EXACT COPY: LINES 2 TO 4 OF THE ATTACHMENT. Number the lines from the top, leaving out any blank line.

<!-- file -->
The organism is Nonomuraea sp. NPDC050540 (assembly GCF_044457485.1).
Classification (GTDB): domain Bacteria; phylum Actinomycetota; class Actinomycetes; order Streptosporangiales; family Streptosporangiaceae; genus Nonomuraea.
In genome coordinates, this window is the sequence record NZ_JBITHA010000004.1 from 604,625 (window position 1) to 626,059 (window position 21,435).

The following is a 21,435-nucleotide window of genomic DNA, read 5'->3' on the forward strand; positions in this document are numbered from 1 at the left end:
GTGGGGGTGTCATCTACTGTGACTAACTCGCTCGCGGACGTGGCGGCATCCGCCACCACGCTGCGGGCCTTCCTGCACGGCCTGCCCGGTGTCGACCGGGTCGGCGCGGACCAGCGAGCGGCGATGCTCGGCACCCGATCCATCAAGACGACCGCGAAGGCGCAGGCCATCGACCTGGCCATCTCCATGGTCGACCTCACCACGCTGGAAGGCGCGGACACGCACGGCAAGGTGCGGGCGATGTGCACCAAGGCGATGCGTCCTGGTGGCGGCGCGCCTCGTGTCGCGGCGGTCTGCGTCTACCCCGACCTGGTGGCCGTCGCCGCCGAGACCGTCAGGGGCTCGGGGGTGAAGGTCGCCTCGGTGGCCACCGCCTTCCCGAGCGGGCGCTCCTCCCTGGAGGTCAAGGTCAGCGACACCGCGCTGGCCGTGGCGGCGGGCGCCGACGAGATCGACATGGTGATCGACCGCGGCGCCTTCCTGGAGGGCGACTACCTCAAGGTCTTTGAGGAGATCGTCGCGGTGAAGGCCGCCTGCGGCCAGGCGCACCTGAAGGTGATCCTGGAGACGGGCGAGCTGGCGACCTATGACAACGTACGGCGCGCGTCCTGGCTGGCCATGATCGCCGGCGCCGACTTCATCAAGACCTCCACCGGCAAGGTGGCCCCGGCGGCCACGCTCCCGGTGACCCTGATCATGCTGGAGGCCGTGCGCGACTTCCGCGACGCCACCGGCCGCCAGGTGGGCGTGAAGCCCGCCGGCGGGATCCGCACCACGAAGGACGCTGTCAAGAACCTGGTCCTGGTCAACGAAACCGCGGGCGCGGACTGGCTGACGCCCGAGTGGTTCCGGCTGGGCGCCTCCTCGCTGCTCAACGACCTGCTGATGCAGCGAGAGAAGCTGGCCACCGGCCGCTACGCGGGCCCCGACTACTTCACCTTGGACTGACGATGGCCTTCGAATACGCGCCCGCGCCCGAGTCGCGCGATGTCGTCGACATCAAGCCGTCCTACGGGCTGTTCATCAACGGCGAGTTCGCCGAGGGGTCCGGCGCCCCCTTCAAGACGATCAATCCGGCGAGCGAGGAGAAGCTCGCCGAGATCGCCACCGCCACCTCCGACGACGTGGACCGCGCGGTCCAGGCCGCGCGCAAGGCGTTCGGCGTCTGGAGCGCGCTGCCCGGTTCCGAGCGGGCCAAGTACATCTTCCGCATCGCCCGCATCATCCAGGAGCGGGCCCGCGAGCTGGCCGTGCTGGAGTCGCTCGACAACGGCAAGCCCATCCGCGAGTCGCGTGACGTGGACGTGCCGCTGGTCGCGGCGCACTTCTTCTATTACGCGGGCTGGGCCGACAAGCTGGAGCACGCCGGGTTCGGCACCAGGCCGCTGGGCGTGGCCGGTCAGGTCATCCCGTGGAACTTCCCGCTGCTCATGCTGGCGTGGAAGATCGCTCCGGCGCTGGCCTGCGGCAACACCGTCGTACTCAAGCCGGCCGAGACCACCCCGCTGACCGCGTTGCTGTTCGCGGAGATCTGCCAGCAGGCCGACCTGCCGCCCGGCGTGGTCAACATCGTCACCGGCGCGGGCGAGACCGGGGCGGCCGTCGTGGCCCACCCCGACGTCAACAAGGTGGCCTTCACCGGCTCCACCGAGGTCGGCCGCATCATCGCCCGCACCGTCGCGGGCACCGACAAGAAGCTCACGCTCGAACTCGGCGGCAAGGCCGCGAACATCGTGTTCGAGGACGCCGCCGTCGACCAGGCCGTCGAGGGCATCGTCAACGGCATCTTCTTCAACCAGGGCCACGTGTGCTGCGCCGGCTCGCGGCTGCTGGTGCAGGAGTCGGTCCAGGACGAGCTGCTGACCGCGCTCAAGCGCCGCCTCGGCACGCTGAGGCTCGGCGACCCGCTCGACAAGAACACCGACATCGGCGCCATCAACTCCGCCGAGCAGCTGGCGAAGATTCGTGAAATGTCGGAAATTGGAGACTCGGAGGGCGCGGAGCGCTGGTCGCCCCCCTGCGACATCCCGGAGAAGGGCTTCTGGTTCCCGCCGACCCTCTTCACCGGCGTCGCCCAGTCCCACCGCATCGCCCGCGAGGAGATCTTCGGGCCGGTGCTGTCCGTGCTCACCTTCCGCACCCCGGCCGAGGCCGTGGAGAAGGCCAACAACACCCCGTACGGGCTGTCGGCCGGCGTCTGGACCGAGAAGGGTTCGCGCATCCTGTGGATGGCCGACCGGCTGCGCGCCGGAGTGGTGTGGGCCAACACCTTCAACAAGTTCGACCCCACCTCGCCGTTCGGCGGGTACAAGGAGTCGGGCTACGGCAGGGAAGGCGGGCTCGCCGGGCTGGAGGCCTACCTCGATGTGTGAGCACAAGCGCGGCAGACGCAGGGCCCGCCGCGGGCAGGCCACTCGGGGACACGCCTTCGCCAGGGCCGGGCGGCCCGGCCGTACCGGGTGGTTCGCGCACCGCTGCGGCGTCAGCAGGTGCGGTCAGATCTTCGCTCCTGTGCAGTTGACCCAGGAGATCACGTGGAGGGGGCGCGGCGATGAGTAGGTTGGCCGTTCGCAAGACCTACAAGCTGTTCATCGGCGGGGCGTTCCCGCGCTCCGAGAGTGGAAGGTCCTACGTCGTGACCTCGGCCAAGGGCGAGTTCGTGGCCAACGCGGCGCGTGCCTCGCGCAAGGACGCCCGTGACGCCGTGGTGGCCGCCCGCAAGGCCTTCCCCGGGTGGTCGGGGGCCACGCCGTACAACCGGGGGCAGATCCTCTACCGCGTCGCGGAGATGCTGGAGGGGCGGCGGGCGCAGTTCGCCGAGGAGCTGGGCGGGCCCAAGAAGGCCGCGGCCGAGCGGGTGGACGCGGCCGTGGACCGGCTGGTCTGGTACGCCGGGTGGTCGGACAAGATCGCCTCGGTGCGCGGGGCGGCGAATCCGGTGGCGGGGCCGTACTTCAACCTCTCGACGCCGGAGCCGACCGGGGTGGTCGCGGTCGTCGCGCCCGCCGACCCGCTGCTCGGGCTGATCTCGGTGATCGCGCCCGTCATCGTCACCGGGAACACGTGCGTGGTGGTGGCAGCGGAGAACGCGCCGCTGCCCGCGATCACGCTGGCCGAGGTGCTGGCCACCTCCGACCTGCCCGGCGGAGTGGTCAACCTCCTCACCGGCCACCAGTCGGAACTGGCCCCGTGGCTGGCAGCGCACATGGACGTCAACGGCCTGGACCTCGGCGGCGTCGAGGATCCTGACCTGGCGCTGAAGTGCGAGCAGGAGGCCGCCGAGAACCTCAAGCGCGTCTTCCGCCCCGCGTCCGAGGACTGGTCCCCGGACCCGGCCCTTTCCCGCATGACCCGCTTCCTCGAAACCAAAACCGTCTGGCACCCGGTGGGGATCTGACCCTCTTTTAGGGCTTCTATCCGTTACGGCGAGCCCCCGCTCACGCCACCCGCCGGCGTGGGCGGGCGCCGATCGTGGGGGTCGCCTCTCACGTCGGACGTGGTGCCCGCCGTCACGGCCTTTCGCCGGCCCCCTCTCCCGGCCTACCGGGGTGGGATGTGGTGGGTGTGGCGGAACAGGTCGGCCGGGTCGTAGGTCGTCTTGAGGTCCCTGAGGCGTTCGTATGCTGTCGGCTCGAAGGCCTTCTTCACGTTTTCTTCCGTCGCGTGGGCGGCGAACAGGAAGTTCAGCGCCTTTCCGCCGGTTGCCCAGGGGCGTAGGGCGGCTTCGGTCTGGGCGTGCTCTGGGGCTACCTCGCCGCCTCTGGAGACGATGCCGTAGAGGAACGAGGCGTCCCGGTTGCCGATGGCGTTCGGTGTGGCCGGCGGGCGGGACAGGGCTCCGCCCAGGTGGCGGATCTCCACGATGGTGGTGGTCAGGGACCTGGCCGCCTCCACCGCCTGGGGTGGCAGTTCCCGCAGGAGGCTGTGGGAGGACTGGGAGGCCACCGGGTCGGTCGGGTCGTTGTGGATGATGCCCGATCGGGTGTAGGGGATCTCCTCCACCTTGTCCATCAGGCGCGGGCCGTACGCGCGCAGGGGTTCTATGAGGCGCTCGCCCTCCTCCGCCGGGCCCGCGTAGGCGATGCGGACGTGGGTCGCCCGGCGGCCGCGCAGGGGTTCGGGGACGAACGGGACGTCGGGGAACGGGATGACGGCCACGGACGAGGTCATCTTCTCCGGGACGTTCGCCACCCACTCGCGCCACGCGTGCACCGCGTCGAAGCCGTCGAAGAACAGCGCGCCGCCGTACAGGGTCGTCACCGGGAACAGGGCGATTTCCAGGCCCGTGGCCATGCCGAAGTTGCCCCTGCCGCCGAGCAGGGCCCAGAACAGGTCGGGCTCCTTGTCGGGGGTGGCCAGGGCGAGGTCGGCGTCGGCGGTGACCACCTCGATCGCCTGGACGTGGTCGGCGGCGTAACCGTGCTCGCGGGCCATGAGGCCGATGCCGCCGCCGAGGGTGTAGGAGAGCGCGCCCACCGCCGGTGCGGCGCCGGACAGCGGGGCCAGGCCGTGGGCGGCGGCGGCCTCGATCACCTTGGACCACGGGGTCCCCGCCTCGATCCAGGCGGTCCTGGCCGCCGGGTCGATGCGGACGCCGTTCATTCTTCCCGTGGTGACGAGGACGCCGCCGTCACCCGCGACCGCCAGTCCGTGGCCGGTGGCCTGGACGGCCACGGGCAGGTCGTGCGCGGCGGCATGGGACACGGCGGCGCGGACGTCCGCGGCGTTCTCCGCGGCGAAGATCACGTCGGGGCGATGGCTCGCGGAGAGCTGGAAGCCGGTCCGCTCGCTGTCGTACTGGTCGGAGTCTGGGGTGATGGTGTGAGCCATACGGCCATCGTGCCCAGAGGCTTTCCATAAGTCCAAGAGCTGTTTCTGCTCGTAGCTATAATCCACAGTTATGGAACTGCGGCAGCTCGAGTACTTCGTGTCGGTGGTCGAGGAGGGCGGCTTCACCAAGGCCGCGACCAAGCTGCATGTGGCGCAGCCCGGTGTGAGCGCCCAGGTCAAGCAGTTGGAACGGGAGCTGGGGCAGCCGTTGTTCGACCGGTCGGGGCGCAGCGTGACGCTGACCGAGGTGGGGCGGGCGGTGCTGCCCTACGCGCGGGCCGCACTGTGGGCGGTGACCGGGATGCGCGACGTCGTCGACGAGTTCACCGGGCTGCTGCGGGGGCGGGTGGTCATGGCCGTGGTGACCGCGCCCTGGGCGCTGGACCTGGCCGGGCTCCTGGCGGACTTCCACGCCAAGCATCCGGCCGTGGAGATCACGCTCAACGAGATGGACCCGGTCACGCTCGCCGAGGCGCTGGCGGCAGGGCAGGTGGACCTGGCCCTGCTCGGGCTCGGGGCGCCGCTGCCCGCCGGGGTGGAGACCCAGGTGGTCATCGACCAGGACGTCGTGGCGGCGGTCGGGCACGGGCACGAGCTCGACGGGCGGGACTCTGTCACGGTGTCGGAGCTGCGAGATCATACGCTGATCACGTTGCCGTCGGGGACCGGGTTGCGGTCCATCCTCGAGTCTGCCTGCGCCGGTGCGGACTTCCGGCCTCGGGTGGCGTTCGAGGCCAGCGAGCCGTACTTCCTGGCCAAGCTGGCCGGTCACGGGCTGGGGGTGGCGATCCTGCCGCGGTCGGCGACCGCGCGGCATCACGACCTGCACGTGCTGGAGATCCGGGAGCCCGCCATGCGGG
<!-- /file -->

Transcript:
Classification (GTDB): domain Bacteria; phylum Actinomycetota; class Actinomycetes; order Streptosporangiales; family Streptosporangiaceae; genus Nonomuraea.
In genome coordinates, this window is the sequence record NZ_JBITHA010000004.1 from 604,625 (window position 1) to 626,059 (window position 21,435).

The following is a 21,435-nucleotide window of genomic DNA, read 5'->3' on the forward strand; positions in this document are numbered from 1 at the left end: